A critical darling, writer-director Greta Gerwig’s Lady Bird (2017) is good, but overrated. Curiously, its faults are also overrated, in that many are characteristic of its genre.
The most inarguable criticism comes from Walter Chaw, who writes that Gerwig’s “blocking is stiff and mannered. Her characters move in the wrong direction on screen, so that meaningless little transitional scenes suddenly feel like a horror movie.” This explains my frequent nagging feeling that something was a bit off. That “Gerwig as a director is tentative and self-conscious,” though, should be expected given her chosen genre: the (necessarily allegorical) coming-of-age film.
Richard Brody offers the key to understanding Gerwig’s more stilted directorial choices when he writes that Lady Bird “isn’t a film that is stuck in conventions; it’s one that borrows them, but from within, not quoting them but treating them, too, with a sort of practical respect for a mature art[.]” The film doesn’t treat the conventions of the coming-of-age tale with the irony of, say, The Edge of Seventeen (2016), nor is it shoehorned by them; rather, it’s clear-eyed about them and the reasons they exist. It’s what Roger Ebert means when he describes Crazy Heart (2009) as “like a country-western cliche happening for the first time.”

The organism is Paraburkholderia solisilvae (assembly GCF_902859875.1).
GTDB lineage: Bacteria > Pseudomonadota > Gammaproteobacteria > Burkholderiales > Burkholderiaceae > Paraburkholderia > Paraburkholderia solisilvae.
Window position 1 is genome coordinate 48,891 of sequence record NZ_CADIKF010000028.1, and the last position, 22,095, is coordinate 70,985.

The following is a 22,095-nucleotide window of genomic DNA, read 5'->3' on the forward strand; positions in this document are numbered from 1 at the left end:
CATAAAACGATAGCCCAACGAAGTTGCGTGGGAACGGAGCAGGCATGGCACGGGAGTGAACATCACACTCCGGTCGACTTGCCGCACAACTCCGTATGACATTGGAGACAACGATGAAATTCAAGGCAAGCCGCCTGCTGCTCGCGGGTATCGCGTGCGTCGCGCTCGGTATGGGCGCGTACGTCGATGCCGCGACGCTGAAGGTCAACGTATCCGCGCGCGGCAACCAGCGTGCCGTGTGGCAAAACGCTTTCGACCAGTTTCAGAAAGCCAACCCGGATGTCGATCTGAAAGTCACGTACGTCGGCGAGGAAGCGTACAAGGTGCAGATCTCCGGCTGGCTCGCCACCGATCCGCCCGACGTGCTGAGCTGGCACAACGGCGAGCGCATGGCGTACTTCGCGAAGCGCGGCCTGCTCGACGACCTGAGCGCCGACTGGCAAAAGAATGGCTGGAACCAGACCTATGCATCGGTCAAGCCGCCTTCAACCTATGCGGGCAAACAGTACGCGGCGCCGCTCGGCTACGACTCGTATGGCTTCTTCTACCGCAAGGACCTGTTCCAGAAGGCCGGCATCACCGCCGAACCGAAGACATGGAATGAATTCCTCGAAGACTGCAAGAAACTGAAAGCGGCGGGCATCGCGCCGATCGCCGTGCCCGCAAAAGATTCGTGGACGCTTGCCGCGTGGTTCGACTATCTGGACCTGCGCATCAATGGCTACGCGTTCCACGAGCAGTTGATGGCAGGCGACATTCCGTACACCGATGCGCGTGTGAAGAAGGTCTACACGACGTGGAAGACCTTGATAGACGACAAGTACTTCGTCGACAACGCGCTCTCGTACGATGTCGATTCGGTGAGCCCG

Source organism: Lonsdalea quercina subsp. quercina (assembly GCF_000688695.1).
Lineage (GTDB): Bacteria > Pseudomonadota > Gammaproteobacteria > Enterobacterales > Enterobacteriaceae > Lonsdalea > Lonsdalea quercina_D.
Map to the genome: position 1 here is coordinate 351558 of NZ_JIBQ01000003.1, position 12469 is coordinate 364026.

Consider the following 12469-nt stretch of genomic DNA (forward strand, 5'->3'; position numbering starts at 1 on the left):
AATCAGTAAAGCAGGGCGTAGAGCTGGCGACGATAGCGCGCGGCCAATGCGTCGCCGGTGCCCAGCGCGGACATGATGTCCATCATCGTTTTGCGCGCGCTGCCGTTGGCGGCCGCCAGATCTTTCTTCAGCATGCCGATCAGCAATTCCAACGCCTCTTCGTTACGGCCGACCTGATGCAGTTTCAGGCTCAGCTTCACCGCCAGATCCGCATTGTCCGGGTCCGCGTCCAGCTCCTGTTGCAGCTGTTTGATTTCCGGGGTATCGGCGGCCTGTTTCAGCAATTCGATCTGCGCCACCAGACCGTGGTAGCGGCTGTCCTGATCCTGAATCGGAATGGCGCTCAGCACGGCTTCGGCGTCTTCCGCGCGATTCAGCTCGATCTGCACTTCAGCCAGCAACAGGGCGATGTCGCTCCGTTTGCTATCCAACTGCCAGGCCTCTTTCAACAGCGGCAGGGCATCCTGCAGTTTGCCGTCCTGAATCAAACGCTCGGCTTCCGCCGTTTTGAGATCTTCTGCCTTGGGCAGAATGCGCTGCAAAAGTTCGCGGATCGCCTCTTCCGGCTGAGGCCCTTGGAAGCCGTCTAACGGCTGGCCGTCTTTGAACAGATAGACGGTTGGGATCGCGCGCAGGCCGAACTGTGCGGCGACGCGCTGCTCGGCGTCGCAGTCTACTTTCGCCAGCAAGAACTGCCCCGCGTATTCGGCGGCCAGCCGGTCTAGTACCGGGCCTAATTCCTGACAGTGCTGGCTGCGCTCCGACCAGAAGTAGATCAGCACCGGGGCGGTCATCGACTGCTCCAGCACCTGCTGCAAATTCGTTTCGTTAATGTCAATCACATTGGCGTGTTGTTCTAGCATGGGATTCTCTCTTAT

The core of a coming-of-age film, then, is the protagonist at its center who’s coming of age. Brody says that Saoirse Ronan lacks the “sudden and mercurial energy” of her character as written, Christine “Lady Bird” McPherson; on the contrary, it’s the superficially placid surface of her personality that keeps the character unified through all the emotional twists, turns, and about-faces.
To understand her journey, we need to see how she is before and after her growth. That’s a lot of ground to cover over a multifarious range of life experience, so is it any wonder that, as Susan Wloszczyna writes for RogerEbert.com, the film is episodic? Even as good a coming-of-age film as Obvious Child (2014) can’t overcome this limitation. And an action-packed episodic plot precludes the possibility of acting-led scenes and breathing-room editing (edited by Nick Houy) in a ninety-minute package, leading Brody to call the film a series of “pictures of actors acting” directed with “an air of restraint.”
Perhaps the solution is to make a film about only one aspect of coming of age; Call Me by Your Name (2017) limits itself to sexual coming of age, and it works just fine.